I took time to consider if I was fulfilling what I viewed all of my obligations to be. Was I getting anywhere near my full potential given the multitude of constraints on my time? What organizations and issues am I passionate about that would be a valuable use of my time? Honestly, I care a lot about education, but I care about other things, too, and that’s OK.

2. Construct a long list of opportunities to contribute. Put down on paper more than you could possibly do and then prioritize.

When I made my list, I identified a lot of issues I cared about and ways to contribute. Education was on the top of the list, and being on a board felt like a really good opportunity for me. I felt a bit stuck, though, because in my prior experience, boards were either a glorified fundraising mechanism with a large minimum check value, or an associate board primarily focused on organizing fundraising events and galas. Nothing against those opportunities, but they did not feel like the best way for me to engage.

A regional board was just the right fit for me. There is still a national board, and are often still associate boards. The regional board sits somewhat in the middle and focuses on playing a traditional board role for a specific city or region. This allows me to focus on local strategic issues in a way that is helpful for the organization, fits within my strengths (and means), and keeps me connected to the local education sector.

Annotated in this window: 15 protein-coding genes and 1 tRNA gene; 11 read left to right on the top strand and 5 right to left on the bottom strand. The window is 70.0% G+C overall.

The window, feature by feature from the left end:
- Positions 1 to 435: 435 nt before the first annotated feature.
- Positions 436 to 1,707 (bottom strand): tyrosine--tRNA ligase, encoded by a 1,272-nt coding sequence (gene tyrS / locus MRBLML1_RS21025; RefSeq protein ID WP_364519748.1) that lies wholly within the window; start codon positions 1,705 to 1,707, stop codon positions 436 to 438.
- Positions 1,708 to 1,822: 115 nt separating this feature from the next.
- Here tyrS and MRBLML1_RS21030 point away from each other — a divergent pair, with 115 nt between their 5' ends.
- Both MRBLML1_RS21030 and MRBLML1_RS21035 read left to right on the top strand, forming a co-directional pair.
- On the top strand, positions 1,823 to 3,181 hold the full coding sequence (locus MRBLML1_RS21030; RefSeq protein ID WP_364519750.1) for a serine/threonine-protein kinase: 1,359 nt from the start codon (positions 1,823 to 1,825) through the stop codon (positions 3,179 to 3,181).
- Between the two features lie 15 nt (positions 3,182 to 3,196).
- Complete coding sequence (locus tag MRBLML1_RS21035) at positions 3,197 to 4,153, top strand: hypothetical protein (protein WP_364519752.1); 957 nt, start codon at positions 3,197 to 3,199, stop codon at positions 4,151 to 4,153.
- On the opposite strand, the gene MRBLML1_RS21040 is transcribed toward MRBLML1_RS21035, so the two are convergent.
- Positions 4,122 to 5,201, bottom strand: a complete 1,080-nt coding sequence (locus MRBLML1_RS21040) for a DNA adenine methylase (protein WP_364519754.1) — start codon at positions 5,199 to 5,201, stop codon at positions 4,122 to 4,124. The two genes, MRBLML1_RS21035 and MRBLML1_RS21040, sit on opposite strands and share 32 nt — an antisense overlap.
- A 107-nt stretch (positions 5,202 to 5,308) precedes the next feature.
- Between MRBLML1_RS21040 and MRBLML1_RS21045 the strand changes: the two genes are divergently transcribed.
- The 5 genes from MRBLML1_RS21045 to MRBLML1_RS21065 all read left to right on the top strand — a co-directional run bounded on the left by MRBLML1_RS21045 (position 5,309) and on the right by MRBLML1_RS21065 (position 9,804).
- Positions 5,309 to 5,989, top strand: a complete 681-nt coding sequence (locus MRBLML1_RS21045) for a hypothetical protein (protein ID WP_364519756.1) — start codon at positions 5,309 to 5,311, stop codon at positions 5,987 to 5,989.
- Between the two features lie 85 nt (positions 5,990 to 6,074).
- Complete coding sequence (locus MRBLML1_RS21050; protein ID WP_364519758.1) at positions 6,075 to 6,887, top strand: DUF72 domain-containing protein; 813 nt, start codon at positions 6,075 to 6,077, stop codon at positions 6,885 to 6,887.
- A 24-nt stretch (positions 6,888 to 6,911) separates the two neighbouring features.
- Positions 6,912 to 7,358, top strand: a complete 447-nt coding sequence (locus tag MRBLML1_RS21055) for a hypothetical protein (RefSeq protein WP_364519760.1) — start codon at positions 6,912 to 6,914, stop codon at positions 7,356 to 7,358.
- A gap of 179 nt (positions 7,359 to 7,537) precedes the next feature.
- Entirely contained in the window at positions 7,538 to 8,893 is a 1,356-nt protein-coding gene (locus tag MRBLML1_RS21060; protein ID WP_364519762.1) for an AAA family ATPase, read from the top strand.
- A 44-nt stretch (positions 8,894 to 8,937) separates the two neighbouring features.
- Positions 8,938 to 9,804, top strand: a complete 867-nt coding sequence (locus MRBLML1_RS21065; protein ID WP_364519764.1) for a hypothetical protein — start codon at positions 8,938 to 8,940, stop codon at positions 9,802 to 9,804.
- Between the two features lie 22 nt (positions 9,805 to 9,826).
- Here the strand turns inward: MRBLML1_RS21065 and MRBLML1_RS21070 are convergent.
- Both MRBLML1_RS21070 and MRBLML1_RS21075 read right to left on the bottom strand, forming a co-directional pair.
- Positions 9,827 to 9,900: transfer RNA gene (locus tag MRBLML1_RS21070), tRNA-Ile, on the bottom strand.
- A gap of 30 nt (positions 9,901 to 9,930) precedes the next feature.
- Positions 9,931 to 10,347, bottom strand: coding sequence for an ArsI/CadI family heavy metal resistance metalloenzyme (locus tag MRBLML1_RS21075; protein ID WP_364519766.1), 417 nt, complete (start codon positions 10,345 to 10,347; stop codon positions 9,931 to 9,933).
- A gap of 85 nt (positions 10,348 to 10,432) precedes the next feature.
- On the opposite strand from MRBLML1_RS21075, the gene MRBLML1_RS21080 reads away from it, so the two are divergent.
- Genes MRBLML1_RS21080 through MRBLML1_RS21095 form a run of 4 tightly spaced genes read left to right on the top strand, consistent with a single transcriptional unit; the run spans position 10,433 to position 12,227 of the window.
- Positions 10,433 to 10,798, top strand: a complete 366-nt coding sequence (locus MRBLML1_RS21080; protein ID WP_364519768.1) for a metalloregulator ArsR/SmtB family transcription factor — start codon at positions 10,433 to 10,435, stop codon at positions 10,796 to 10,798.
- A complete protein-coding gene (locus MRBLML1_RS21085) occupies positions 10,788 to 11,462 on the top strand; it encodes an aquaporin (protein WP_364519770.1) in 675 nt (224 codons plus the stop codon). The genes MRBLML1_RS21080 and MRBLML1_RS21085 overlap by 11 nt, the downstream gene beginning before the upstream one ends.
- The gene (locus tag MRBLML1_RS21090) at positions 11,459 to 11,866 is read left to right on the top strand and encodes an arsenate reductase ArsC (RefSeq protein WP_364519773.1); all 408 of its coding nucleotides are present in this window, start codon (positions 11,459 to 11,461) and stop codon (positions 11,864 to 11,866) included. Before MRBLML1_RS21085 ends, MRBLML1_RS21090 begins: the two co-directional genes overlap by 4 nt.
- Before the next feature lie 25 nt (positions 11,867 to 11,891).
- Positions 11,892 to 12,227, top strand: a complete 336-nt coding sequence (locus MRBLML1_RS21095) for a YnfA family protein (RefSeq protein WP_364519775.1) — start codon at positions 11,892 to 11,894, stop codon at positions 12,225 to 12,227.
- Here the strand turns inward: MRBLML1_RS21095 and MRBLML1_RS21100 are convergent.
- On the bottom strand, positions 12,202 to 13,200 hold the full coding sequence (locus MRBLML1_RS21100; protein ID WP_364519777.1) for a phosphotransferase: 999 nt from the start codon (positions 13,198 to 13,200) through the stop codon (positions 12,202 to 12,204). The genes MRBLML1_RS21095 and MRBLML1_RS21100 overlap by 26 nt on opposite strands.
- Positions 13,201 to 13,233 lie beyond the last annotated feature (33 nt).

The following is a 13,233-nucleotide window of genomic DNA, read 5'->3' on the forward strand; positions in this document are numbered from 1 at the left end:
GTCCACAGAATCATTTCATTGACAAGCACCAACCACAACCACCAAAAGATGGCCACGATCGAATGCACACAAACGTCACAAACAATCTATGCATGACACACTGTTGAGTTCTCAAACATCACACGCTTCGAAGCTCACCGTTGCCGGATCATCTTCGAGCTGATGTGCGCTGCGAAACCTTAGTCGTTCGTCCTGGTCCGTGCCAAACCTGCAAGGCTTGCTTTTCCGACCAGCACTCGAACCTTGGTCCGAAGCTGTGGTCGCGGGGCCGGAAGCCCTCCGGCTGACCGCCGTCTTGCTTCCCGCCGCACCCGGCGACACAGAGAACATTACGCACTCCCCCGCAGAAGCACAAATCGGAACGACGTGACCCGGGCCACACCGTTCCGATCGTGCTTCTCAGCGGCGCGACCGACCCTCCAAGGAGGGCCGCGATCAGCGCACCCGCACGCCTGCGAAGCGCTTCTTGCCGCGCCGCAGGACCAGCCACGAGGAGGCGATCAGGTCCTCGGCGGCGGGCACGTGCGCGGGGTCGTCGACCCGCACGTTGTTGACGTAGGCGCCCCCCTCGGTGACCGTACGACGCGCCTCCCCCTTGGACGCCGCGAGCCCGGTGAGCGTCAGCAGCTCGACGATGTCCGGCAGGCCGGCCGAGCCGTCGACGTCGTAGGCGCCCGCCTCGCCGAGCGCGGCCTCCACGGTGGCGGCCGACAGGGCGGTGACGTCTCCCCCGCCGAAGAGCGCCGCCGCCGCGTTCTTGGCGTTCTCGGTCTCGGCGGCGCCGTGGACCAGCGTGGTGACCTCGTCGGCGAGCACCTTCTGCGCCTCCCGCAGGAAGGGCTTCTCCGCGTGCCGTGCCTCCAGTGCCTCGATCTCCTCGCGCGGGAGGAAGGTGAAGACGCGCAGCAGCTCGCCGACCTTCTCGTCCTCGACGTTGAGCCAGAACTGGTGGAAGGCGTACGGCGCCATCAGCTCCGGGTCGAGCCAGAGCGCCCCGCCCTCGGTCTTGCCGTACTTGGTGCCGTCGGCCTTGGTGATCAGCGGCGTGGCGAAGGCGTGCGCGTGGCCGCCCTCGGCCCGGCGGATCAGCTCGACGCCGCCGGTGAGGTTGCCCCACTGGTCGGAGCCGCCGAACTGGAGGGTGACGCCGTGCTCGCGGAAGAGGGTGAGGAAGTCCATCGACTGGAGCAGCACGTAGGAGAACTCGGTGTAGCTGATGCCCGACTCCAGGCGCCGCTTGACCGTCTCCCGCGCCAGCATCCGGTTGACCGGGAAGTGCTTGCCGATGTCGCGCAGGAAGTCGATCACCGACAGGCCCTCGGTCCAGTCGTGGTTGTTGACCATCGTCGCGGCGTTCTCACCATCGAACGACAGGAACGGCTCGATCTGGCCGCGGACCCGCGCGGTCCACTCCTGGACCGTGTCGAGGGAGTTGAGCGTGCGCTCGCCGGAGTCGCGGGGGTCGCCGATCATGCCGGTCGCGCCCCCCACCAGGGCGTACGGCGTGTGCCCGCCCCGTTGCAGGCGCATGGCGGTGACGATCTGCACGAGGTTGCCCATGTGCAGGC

3. Start asking around about opportunities.

You need a long list because not everything will pan out. Also, new opportunities will come up, so be open to finding them. I hadn’t even considered Education Pioneers, but that opportunity came up when I was asking Sara Guderyahn (EP’s VP of Partner Strategy) about potential board opportunities in Chicago more broadly.

When you find a good opportunity, take it. If you take on too much, back off. If you have more capacity than you originally thought, take on more. The point is to get involved, now. Every journey, regardless of the distance, begins with one step.

Bottom line: the sector still needs you. There are ways for you to bring yourself, your passion, and your skills to make an impact in a way that aligns with the reality of all of your private sector and personal obligations.

If you need any ideas or even just a morale boost, please feel free to reach out to me directly. (I can be reached at alexanderduchnowski@gmail.com.) If you don’t need any ideas and are already actively contributing, connect with the nearest EP Executive Director, and let them know what you are doing! 

Alexander (Sasha) Duchnowski, currently a Principal at Bain & Company, was an Education Pioneers Fellow in 2009. As a Fellow, Sasha spent his summer working with Education Pioneers' national recruitment team in Boston and updated processes and tools for Fellowship admissions. Prior to Education Pioneers, Sasha spent four years with Bain & Company in their Chicago and Sydney offices, working on a wide range of management and strategy projects in a variety of industries. As a member of a Bain & Company pro bono team partnered with the Northwestern University Settlement House, Sasha also contributed heavily to the application and planning for the Rowe Elementary School charter grammar school in Chicago. Sasha holds an MBA from Harvard Business School and a BBA from the University of Michigan – Stephen M. Ross School of Business

 

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Comments

Excellent article and great call to action. I agree with you that there are ways we can bring our love for education and communities to our private sector jobs everyday. Thanks for taking the time to reflect on the "other" side of the working world. JD Memphis GSF 2014